How to make your music blow up on TikTok

The average TikTok user spends around 89 minutes on average each day on the short-form video app. As of October 2020, TikTok had 732 million monthly active users. 

Music Business weekly puts these astounding figures into perspective – 732 million active users is more than double Spotify‘s global monthly active user base as of the end of 2020 (345 million), but less than half the 2 billion-plus logged-in monthly active users YouTube pulls in around the world.

The number of users, coupled with their engagement, has led the platform to become an instant favourite with content creators and artists who want to increase their global audience through virality. 

While going viral may come across as mere serendipity, there are ways and means of making your music blow up on TikTok. 

In this blog post, we’ll be exploring various tactics that you can use to increase your chances of going viral. 

Why virality is more possible on TikTok than on other platforms

TikTok’s magic virality concoction lies in the fact that its intuitive algorithm creates a unique content feed for each user – the famous For You Page (#FYP). The For You Page becomes more tailored to the individual as the user interacts with the platform. 

Users can also create similar videos to the ones that they see on the For You Page. Copying is actually encouraged, as it creates a chain of similar content. This chain increases the chances of a challenge or a song snippet going viral. 

Why are TikTok videos unique?

TikTok’s short-form videos have proved to be a hit with users. They’re so popular that other social media platforms, in particular Instagram, have copied the formula in an attempt to bring users back to the platform. 

What makes TikTok videos different?

  • Authenticity is more important than perfection
  • TikTok’s user-friendly yet powerful editor enables users to edit separate videos together
  • Music is used to amplify visual content
  • The 15-second limit pushes creators to convey their messages in a quick manner

5 ways to engineer music virality on TikTok

Use your catchiest tracks

Your tracks have to be catchy and relatable for TikTok’s Gen Z user base. Choose a track with a great hook or riff as your foundation, and build visual content around it. The 15-seconds sound clips for viral hits such as Fleetwood Mac’s Dreams, Doja Cat’s Say So, Lizzo’s Truth Hurts and Lil Nas X’s Old Town Road work because they showcase each song’s most memorable part. 

Create a TikTok Challenge

A lot of artists go viral when their music is associated with a particular challenge or contest. Memes, lip-synchs, dances and costume changes usually work well on the platform.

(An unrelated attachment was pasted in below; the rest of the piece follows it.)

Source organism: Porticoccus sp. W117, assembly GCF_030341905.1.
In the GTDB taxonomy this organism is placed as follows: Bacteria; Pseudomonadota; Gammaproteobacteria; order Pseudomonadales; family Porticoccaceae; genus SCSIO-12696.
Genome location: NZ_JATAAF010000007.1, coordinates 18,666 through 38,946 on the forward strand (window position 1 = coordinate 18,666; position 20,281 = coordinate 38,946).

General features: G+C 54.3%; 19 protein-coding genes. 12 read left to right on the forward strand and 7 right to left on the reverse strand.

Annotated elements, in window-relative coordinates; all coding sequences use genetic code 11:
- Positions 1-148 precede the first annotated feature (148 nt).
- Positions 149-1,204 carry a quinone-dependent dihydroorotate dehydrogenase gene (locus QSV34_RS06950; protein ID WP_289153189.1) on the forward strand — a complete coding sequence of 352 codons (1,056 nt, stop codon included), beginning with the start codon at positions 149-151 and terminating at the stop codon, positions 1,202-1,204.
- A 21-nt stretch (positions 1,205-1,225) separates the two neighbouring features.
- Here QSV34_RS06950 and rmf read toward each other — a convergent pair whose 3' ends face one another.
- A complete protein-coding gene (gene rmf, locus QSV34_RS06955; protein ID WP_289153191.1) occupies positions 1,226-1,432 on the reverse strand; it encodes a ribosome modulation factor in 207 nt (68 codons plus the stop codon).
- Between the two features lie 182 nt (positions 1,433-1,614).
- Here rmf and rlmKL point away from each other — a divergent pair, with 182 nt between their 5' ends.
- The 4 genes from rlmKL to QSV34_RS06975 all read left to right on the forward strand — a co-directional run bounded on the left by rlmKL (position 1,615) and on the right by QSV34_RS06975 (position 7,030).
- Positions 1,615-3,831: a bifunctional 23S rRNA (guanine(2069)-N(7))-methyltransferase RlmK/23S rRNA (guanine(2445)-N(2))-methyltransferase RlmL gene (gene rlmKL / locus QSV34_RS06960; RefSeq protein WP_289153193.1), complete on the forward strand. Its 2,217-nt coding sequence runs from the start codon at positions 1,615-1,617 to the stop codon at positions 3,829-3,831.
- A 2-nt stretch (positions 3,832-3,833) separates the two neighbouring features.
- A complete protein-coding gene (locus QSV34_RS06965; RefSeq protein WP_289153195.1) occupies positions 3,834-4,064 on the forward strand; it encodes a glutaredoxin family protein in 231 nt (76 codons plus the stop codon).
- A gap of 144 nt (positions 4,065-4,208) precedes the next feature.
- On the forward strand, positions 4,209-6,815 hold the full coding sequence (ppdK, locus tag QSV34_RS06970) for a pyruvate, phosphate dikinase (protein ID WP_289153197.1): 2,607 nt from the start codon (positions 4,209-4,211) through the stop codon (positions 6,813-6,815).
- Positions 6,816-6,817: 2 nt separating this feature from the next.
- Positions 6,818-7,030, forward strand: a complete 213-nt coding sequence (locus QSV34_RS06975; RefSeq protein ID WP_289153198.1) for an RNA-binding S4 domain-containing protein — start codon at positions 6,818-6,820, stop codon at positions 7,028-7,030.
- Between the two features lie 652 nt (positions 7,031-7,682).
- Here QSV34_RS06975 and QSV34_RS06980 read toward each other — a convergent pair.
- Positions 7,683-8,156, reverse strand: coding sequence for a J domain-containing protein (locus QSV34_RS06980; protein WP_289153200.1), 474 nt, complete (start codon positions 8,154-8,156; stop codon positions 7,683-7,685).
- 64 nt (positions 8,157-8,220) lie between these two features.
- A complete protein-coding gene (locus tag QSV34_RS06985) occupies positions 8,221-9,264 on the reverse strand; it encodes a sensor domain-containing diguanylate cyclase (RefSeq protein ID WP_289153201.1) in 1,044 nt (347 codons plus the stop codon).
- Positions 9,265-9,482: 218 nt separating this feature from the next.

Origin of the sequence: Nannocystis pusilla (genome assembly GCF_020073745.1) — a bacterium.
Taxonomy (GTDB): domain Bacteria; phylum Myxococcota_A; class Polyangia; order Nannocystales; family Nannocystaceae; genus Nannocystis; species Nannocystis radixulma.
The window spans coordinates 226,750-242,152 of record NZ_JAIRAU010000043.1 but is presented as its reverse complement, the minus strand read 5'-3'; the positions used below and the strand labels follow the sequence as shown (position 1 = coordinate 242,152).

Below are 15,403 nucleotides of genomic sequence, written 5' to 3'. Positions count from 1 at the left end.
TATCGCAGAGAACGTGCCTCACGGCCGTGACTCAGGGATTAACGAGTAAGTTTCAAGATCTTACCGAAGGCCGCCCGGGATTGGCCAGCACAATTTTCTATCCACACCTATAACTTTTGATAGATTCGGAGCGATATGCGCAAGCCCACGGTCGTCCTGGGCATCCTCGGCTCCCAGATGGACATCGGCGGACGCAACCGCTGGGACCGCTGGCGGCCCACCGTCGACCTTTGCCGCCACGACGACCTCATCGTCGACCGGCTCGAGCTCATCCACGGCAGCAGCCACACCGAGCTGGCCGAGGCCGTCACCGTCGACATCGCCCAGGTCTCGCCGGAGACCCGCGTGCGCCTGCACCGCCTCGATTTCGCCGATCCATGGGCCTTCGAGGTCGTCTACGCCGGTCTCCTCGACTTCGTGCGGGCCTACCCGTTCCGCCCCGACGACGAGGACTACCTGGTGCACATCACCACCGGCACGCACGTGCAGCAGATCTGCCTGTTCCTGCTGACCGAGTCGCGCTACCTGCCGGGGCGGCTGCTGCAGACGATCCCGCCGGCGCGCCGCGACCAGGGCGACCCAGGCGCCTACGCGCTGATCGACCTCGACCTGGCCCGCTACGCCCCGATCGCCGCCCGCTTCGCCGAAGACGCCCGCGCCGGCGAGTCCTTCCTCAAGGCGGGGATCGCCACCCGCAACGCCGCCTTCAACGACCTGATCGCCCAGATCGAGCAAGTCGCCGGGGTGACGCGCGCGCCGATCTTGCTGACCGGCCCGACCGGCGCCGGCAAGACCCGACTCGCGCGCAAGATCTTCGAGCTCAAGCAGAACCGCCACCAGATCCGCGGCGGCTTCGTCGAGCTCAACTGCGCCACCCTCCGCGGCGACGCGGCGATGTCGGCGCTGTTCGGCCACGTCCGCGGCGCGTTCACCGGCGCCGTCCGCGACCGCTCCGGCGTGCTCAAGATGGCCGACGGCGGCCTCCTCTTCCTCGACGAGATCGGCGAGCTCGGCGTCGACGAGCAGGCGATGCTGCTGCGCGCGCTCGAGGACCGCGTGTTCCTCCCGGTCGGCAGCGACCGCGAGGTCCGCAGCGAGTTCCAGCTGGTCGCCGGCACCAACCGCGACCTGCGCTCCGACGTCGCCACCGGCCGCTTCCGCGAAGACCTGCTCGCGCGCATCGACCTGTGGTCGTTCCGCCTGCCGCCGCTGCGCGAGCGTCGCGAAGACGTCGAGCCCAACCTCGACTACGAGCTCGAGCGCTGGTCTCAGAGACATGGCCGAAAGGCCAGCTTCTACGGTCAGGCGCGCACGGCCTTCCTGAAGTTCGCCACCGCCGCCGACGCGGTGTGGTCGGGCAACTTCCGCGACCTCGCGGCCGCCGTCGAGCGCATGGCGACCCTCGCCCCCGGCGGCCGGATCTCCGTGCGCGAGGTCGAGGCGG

Create your very own song challenge for your next release. Make sure that it’s simple enough for it to be imitated by other users. 

Use hashtags

Like any other social media platform, hashtags enable TikTok users to find topical content and join conversations. 

Include a mix of specific and general hashtags in your posts to ensure that they have a bigger chance of reaching a wide pool of people. 

You can get a general idea of what users are looking for by checking which hashtags are currently trending in your country or region. 

Follow other TikTokers

If you want to go viral, you need to build a long-term networking strategy. Follow TikTokers that are creating similar content, and hit them up for potential collaborations. 

TikTok thrives on collaboration. By connecting with other creators, you can cross-pollinate your audiences, push each others’ challenges and generate ideas for new content. 

Share best-performing videos to Instagram Reels

Instagram Reels has made it easier for content creators to re-purpose TikTok content. 

It also enables them to target two different user bases, as TikTok is primarily targeted at Gen Zers, while Instagram’s biggest age group’s the 35 to 44-year-olds. 

Final notes

It’s important to keep in mind that, like any other marketing strategy, a TikTok music strategy requires a lot of patience, not to mention trial and error. 

Given the immense volume of users, and the even bigger volume of content that’s churned out every day, analysing current trends and what works and what doesn’t ensures that you’re playing the long game. Ultimately, this is important if you want any degree of virality to lead to long-term success. 


Janelle knows a thing or two about the music industry. Having been involved in the industry since the age of 13, she's now involved in a variety of music-related projects and is always keen to share industry tips 'n' tricks with fellow musicians.